Wachtmann, chairman of the House Health and Aging Committee, said he gave the bill a “complimentary hearing” on Wednesday, but it won’t go any further, at least not this year.
The clash over women’s health issues comes as lawmakers work to end their business before the end of the year. It also comes after a bruising presidential election battle in which women were a key voting bloc. The liberal MSNBC talk show host Rachel Maddow put Ohio in her sights Wednesday, saying Republican lawmakers had failed to learn the lesson from the election. And Democratic women in the legislature this week decried the push to pass abortion-related bills so soon after an election where several pro-life candidates lost.
Sen. Nina Turner, D-Cleveland, called the Planned Parenthood bill “absolutely immoral and unconscionable.”
“These services are for poor and working class women who are not second class citizens and do not need a permission slip from government, mainly male-dominated government, to decide what’s in their best interests, what’s in the best interests of their families and their bodies,” Turner said.
Wachtmann argued the bill to cut funding from family planning centers was not anti-woman but intended to spread those dollars to more facilities in more areas.
“There are Democrats who call us anti-woman — they are abhorrent, crazy people intent on killing every baby they can,” Wachtmann said.
A battleground has already formed over the bill banning abortions that are done because of the sex of the fetus. The bill targets physicians, nurses and other health professionals, who would face six to 12 months in prison if they fail to report known or suspected cases.
Sex-selective abortion is widespread in the East and South Asia, where societies value men over women.
Bill sponsors Reps. Cheryl Grossman, R-Grove City, and Matt Lynch, R- Bainbridge Twp., said other western countries have banned the practice, and the U.S. lags behind. The U.S. House rejected a similar bill earlier this year, and Democrats claimed Republicans forced the vote as a political move.
The sponsors said U.S. Census data showing a decline in the number of female babies born relative to male babies is evidence of sex-selective abortion.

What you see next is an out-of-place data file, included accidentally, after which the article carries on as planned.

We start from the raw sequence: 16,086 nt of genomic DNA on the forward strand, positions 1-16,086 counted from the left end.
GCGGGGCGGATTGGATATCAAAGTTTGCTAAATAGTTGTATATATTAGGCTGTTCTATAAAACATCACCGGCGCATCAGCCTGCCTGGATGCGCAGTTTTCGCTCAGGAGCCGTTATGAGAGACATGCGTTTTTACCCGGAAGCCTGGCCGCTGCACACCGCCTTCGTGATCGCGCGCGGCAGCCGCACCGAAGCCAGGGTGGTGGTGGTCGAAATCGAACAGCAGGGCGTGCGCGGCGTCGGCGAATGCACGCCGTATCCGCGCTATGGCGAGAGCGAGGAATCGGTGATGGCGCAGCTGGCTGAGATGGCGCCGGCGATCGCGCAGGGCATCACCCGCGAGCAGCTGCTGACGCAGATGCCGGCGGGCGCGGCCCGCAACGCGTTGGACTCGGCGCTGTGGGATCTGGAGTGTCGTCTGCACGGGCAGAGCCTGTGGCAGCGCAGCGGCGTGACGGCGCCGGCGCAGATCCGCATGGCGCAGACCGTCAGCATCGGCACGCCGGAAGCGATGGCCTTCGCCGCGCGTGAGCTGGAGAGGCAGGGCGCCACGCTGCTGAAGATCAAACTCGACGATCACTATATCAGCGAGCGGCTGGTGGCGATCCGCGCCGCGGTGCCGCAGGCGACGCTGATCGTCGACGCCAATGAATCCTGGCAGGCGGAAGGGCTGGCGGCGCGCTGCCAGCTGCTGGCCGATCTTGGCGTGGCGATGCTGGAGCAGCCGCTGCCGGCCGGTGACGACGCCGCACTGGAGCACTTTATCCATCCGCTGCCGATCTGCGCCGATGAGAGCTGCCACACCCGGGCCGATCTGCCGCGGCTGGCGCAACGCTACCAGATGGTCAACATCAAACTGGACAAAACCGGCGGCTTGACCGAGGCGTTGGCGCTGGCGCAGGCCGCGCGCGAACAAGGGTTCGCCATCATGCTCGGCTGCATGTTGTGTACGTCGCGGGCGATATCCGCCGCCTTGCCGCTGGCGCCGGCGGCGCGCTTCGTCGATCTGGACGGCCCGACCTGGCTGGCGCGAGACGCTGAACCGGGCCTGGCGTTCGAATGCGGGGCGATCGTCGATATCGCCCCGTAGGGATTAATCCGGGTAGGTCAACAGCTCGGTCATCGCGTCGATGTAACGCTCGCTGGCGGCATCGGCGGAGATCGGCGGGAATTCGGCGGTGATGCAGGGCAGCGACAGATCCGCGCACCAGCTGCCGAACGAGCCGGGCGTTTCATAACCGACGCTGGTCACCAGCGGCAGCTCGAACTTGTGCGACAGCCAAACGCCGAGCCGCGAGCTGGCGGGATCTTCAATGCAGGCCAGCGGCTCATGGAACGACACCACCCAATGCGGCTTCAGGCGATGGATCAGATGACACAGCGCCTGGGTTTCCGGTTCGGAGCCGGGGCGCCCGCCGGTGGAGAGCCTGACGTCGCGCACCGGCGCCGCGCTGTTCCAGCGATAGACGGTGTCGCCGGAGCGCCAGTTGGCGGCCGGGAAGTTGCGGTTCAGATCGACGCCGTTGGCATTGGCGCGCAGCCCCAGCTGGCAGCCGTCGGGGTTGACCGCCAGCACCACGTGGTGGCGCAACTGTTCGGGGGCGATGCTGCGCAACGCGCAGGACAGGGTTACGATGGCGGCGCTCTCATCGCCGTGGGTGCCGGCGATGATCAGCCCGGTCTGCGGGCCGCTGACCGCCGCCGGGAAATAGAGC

But Democrats questioned the data and called the bill “a solution looking for a problem.”
“We have to go on statistics, we have to go on numbers, but from where I’m sitting, there is not a problem in Youngstown, there’s not a problem in Ohio,” said Rep. Robert Hagan, D-Youngstown.
Wachtmann, who cosponsored the bill, said the initial questions about the legislation indicate more information needs to be reported about abortions. He said he intends to move it out for a full House vote.
“[The bill is] more than pro-life,” Wachtmann said. “According to testimony, it’s pro-woman.”
Democrats are trying to tie the bills to Gov. John Kasich, who had told reporters he planned to meet with state lawmakers to plan the lame duck session. Kasich, speaking at the Republican Governors Association conference in Las Vegas, denied having a hand in that agenda Thursday, according to a Columbus Dispatch report.
“The legislature does their business and I deal with their legislation when it’s finished,” Kasich said. “I am pro-life, but as far as their legislation, I’m just not a part of it. I’m just not. I am pro-life but I don’t try to predict what their legislation is going to do.”
Although Democrats have voiced opposition to the Heartbeat Bill (House Bill 125), it is Republicans who have kept the bill from advancing. Senate President Tom Niehaus, R-New Richmond, has said the bill will die unless the pro-life community can reach a compromise. Wachtmann said the groups have met but would not divulge details of any changes. Niehaus said this week he plans to meet with each GOP senator before deciding whether to bring the bill to the floor.
One bill that won’t make it to the floor in either chamber: The comprehensive sexual health and education bill sponsored by Rep. Nickie Antonio, D-Lakewood.
The so-called Prevention First Act would establish standards for treatment of sexual assault victims, require HIV/AIDS education and create a state teen pregnancy task force. The bill would also create a comprehensive sex education program for schools that de-emphasizes abstinence. Schools could opt out, but would still have to teach various contraceptive methods in addition to abstinence.
Antonio joked that Republican congressional candidates who flubbed comments about rape and pregnancy during the election could have benefited from the type of program her bill creates.
“Women want more tools to ensure women will be safe and healthy,” she said.